Dozens of guns among Los Angeles train loot: police
Jan 27, 2022 - 08:13 AM
LOS ANGELES — Dozens of guns have been stolen from freight trains that have been looted in Los Angeles, the city’s police chief has said.
Images of the detritus left behind by thieves who break into stationary wagons in the middle of the second biggest city in the United States swept around the world this month.
Now the city’s top policeman has said that the bandits got away with more than just Amazon packages.
“People were… breaking into these containers and stealing firearms, tens of firearms,” Michael Moore told the Police Commission this week.
“That gave us great concern as a source again of further violence in the city.”
An AFP team filmed thousands of gutted boxes on the stretch of tracks near the city center, many from major retailers like Target, and being shipped by carriers including UPS and FedEx.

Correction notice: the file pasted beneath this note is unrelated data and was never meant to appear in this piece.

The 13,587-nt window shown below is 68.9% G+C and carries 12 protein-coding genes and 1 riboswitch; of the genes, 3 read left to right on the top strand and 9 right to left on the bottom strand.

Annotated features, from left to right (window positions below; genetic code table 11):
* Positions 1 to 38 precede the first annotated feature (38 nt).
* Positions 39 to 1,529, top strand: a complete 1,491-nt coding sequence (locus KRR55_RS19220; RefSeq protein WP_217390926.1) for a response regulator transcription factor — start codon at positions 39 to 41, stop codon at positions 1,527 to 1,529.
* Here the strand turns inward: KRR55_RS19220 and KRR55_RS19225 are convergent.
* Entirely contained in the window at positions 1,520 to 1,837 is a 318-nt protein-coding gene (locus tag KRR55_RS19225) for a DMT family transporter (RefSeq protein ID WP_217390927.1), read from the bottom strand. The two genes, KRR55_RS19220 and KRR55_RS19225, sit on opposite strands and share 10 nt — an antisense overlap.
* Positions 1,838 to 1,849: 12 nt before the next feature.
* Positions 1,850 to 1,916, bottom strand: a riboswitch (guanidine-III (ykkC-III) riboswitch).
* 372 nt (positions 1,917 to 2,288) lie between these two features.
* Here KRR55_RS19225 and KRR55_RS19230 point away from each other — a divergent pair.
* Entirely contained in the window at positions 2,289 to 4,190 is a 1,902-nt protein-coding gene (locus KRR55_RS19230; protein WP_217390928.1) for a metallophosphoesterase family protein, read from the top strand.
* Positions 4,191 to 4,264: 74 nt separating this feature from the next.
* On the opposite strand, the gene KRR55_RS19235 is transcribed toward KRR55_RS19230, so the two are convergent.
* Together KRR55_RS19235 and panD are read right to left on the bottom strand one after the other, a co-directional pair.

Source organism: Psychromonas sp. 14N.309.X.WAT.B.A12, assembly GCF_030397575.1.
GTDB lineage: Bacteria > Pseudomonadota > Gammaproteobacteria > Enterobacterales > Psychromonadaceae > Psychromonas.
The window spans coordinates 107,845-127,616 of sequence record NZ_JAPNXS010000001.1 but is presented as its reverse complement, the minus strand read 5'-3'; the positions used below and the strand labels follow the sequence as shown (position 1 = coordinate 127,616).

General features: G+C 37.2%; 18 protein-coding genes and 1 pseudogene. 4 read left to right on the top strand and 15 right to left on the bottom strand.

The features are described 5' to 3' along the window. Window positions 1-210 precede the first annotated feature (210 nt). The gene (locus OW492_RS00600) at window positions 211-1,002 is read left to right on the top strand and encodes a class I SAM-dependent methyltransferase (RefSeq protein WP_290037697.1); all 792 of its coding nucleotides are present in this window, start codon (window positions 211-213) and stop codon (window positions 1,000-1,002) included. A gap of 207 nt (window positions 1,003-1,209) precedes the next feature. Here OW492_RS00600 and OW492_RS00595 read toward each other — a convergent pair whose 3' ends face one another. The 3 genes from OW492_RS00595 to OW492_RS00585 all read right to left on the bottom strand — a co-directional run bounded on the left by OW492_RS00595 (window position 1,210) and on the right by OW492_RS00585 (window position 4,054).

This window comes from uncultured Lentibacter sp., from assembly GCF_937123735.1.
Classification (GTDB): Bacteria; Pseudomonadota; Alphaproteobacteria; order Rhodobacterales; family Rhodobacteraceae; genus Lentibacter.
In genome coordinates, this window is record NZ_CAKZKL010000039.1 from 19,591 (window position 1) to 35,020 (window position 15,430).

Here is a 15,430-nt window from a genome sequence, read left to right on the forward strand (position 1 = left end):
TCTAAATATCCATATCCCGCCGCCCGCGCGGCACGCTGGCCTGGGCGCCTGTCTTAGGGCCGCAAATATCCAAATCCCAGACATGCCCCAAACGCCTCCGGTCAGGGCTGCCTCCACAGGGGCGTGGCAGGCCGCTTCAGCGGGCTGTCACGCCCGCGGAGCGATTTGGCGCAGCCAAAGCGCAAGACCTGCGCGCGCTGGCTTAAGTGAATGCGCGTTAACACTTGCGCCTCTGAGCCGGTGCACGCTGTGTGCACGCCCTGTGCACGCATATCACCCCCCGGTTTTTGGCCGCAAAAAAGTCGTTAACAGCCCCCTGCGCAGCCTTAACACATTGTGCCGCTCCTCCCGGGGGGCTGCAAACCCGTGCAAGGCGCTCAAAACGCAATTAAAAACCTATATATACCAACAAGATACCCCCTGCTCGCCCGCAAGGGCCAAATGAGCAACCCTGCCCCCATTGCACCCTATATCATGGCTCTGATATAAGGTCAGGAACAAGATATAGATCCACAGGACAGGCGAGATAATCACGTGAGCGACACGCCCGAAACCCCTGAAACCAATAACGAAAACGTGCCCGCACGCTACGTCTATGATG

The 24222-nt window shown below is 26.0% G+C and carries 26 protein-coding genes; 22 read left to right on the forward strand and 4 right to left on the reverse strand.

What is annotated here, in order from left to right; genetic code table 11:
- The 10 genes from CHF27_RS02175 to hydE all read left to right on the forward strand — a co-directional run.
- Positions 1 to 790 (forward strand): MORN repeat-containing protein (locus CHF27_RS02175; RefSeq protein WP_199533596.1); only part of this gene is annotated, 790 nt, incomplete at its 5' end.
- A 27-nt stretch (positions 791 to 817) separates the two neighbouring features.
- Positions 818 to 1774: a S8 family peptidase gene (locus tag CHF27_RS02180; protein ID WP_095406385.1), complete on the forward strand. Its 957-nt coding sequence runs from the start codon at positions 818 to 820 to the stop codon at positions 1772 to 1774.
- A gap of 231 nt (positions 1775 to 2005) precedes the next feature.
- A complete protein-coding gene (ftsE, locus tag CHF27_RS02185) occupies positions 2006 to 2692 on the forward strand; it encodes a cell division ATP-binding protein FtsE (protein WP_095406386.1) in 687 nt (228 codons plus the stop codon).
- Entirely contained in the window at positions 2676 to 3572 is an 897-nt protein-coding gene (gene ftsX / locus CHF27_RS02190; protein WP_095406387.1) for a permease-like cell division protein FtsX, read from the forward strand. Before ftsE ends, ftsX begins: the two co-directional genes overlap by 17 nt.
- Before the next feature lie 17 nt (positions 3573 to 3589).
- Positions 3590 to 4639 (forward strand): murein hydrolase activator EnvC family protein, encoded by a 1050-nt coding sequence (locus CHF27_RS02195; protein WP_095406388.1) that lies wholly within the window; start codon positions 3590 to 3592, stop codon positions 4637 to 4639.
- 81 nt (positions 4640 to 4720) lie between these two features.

The thieves wait until the long freight trains stop on the tracks and break the locks with bolt cutters.
They then help themselves to parcels, ditching anything too difficult to sell.
The haul could include anything that moves around the country from or to retailers.
And, the police now say, guns.
Firearms purchased online in the United States cannot legally be shipped to the customer, but can be sent instead to a licensed dealer for pick-up.
Since December 2020, rail operator Union Pacific (UP), whose convoys are being targeted, has seen a 160 percent increase in thefts in Los Angeles County.
“In October 2021 alone, the increase reaches 356 percent compared to October 2020,” the operator said in a letter to local authorities seen by AFP.
The phenomenon was accelerated in the run-up to Christmas, as freight volumes rocketed.
According to figures reported by UP, more than 90 containers were vandalized on average each day in Los Angeles County in the last quarter of 2021.
The operator, which manages nearly 280 miles (450 kilometers) of track in Los Angeles County, puts the cost of the damage incurred over the course of 2021 at about $5 million.
The figure does not include losses to customers affected by the thefts.